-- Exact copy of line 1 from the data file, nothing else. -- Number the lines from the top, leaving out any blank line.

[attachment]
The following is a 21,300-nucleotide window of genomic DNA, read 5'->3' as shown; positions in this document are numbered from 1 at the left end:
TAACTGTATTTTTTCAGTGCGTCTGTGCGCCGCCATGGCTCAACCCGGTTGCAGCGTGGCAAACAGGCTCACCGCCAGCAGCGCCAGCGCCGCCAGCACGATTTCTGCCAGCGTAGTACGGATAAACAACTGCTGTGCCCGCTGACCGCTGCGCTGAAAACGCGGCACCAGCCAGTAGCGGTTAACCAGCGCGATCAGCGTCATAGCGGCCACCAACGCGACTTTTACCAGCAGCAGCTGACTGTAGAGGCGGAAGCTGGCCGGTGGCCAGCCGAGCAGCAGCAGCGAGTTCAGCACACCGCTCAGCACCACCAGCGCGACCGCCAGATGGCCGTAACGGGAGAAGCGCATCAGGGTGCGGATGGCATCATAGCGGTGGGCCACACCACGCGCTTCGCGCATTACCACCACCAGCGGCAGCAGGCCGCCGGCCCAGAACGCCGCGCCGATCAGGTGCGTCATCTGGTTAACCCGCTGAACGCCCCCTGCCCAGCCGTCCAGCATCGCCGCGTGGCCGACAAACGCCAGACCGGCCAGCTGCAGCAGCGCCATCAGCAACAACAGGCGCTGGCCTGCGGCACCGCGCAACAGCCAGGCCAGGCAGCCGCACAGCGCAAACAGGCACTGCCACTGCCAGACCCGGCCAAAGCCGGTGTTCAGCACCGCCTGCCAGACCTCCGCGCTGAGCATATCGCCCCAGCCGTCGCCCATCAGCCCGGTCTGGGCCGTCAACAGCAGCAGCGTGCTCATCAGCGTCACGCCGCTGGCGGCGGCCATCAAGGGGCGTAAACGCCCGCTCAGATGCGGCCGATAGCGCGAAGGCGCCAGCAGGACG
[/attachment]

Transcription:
The following is a 21,300-nucleotide window of genomic DNA, read 5'->3' as shown; positions in this document are numbered from 1 at the left end: